Energy Poverty is a complex multidimensional challenge that stems from structural deficiencies (e.g. building materials) to short-term-induced vulnerabilities (such as rising energy prices or decreasing wages). To solve this issue, the combined efforts of multiple stakeholders are required, coupled with diverse expertise from the health, housing, energy, social and environmental sectors. Hence, when the Energy Poverty is assessed, a comprehensive approach is a key factor for achieving success in the fight against this social issue, and it involves the necessity of handling data from different sources.

This project aims at developing a GIS-based methodology, using information available in different public databases for detecting areas in risk of energy poverty (EP), and identifying potential solutions for reducing it. To do that, this project will develop a two-stage methodology:

  • 1st stage: Mapping the level of EP in a city, using EP indicators calculated based on public data
  • 2nd stage: Identifying potential solutions for alleviating EP by reducing the energy consumption of the targeted buildings.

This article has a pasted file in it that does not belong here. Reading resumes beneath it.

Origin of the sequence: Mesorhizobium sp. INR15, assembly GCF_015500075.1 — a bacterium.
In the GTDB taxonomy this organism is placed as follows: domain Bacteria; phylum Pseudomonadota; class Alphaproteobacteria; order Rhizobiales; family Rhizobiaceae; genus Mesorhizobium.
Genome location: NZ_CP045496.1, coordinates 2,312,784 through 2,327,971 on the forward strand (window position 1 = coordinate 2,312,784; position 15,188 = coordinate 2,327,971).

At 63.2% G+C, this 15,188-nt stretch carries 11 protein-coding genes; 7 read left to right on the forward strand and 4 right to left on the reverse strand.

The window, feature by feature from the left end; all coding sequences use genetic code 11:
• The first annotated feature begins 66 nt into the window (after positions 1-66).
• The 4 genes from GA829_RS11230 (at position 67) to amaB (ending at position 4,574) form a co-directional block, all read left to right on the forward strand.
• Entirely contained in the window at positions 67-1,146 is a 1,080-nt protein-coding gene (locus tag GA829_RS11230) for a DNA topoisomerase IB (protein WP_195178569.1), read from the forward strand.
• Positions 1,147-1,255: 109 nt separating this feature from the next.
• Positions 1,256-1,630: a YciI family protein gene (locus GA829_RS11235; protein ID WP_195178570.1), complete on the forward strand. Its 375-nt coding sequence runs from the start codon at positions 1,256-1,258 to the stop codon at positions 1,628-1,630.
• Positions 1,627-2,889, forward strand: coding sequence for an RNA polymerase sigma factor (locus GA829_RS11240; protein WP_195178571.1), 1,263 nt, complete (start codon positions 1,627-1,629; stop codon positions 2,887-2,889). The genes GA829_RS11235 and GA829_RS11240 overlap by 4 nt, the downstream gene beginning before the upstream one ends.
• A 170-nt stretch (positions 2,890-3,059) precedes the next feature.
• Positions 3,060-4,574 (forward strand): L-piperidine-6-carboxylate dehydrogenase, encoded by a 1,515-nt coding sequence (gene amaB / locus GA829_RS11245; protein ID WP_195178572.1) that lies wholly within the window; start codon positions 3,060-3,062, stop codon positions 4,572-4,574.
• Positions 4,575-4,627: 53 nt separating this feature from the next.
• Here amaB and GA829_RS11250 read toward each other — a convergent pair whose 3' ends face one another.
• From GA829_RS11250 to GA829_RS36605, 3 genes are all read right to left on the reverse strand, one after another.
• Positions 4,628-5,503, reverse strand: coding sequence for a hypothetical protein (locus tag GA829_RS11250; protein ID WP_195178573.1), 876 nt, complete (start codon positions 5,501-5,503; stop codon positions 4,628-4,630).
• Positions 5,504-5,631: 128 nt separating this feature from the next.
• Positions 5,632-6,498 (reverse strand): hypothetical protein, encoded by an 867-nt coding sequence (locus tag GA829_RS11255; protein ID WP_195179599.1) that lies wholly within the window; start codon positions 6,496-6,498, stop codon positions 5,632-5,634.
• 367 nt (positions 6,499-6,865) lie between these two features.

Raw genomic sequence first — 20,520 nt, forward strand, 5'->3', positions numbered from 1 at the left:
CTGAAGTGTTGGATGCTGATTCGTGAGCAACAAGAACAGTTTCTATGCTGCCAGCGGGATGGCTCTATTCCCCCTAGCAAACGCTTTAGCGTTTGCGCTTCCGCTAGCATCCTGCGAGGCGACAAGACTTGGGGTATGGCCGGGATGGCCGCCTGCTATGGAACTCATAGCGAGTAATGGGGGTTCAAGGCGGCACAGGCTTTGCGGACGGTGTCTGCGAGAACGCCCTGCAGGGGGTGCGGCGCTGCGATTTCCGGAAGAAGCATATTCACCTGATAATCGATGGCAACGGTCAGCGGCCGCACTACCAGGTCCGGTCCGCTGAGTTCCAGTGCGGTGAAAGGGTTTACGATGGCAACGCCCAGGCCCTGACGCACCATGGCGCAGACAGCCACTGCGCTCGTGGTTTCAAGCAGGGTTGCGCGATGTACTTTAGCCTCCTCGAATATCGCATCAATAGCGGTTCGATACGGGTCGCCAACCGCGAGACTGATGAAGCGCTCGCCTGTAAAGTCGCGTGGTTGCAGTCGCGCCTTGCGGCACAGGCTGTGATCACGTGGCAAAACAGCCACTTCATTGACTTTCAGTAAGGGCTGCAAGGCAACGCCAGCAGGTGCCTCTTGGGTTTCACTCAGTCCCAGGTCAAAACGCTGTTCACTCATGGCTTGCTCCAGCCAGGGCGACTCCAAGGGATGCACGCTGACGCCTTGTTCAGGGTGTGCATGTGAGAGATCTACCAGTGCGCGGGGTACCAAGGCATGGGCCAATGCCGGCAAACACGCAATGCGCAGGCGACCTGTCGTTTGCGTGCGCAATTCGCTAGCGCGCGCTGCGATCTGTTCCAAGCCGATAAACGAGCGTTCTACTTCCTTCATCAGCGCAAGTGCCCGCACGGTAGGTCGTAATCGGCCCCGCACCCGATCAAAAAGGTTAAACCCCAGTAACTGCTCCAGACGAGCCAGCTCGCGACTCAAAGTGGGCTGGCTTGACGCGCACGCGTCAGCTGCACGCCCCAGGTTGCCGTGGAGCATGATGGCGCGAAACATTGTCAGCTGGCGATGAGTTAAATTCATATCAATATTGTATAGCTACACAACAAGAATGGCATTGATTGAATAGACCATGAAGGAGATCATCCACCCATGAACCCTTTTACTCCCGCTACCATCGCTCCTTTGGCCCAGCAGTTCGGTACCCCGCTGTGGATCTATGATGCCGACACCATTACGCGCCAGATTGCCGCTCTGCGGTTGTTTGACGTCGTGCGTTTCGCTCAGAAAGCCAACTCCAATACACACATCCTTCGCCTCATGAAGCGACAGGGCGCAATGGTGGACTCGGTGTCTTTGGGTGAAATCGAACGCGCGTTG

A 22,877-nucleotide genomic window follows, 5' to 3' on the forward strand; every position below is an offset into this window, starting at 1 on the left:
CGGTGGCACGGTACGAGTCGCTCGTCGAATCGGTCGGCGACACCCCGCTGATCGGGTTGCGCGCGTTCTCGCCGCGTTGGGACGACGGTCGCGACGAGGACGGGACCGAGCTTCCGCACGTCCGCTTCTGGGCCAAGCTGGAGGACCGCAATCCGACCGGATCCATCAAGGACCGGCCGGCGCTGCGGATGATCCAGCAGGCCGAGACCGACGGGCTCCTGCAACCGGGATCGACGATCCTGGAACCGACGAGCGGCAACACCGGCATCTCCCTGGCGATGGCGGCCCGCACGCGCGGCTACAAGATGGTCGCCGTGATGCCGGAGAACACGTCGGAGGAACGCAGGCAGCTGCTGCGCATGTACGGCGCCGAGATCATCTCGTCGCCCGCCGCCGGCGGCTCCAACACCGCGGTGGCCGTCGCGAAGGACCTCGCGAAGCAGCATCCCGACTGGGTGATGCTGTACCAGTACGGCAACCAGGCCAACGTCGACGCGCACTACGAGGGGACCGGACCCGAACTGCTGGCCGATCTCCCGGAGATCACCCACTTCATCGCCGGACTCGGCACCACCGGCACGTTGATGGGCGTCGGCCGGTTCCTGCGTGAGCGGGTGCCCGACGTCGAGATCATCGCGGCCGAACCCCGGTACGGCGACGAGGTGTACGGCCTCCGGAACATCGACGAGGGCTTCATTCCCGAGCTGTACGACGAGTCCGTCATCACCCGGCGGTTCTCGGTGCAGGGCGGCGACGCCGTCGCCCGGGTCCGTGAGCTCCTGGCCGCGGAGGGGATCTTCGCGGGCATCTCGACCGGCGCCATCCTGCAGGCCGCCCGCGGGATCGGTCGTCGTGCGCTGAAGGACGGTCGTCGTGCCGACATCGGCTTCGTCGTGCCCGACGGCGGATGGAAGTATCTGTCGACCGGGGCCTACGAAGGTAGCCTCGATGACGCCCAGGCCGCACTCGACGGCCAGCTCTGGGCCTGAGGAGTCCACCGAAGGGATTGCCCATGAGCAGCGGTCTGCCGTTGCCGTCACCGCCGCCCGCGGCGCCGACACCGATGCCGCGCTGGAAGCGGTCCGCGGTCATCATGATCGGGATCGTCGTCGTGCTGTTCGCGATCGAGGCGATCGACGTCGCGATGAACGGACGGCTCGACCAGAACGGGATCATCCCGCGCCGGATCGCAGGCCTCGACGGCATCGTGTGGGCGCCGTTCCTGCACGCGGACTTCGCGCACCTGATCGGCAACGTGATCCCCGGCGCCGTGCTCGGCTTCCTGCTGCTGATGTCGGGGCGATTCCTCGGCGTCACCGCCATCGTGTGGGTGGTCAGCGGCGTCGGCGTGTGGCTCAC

At the same time, this second stage will evaluate two possible strategies: the first, the potential of comprehensive energy renovations at the district level in those areas; the second, the potential of using solar installations for supplying a share of the energy demand in these areas. Both strategies will be integrated into a comprehensive methodology for facilitating the decision-making process. The methodology will be demonstrated in at least six case studies (three located in Spain; three in Portugal), considering the most representative climatic areas according to summer and winter energy poverty (SEP and WEP) risk in both countries. The project will also assess different funding schemes for implementing these solutions.